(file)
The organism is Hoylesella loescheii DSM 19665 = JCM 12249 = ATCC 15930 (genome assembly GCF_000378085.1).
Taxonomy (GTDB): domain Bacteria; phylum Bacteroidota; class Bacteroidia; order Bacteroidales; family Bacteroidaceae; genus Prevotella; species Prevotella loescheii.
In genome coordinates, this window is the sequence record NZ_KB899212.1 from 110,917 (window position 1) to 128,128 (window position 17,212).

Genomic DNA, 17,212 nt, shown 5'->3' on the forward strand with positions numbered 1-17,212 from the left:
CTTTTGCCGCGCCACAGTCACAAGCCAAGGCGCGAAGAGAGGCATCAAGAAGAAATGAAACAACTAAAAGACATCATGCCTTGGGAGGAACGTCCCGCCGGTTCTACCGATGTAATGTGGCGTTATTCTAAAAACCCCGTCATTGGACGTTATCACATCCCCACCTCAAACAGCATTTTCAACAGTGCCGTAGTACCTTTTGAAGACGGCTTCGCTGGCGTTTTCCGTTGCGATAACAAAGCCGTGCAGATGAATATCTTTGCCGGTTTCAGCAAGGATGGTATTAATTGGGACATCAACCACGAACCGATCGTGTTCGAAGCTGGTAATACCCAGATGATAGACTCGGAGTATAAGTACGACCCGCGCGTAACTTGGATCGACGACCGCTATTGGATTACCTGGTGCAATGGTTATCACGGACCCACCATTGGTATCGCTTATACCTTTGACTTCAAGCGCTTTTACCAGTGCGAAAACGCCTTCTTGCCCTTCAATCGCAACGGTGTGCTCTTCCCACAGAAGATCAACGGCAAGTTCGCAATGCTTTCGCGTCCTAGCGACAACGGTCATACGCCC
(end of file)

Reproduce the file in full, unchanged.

The organism is Hoylesella loescheii DSM 19665 = JCM 12249 = ATCC 15930 (genome assembly GCF_000378085.1).
Taxonomy (GTDB): domain Bacteria; phylum Bacteroidota; class Bacteroidia; order Bacteroidales; family Bacteroidaceae; genus Prevotella; species Prevotella loescheii.
In genome coordinates, this window is the sequence record NZ_KB899212.1 from 110,917 (window position 1) to 128,128 (window position 17,212).

Genomic DNA, 17,212 nt, shown 5'->3' on the forward strand with positions numbered 1-17,212 from the left:
CTTTTGCCGCGCCACAGTCACAAGCCAAGGCGCGAAGAGAGGCATCAAGAAGAAATGAAACAACTAAAAGACATCATGCCTTGGGAGGAACGTCCCGCCGGTTCTACCGATGTAATGTGGCGTTATTCTAAAAACCCCGTCATTGGACGTTATCACATCCCCACCTCAAACAGCATTTTCAACAGTGCCGTAGTACCTTTTGAAGACGGCTTCGCTGGCGTTTTCCGTTGCGATAACAAAGCCGTGCAGATGAATATCTTTGCCGGTTTCAGCAAGGATGGTATTAATTGGGACATCAACCACGAACCGATCGTGTTCGAAGCTGGTAATACCCAGATGATAGACTCGGAGTATAAGTACGACCCGCGCGTAACTTGGATCGACGACCGCTATTGGATTACCTGGTGCAATGGTTATCACGGACCCACCATTGGTATCGCTTATACCTTTGACTTCAAGCGCTTTTACCAGTGCGAAAACGCCTTCTTGCCCTTCAATCGCAACGGTGTGCTCTTCCCACAGAAGATCAACGGCAAGTTCGCAATGCTTTCGCGTCCTAGCGACAACGGTCATACGCCC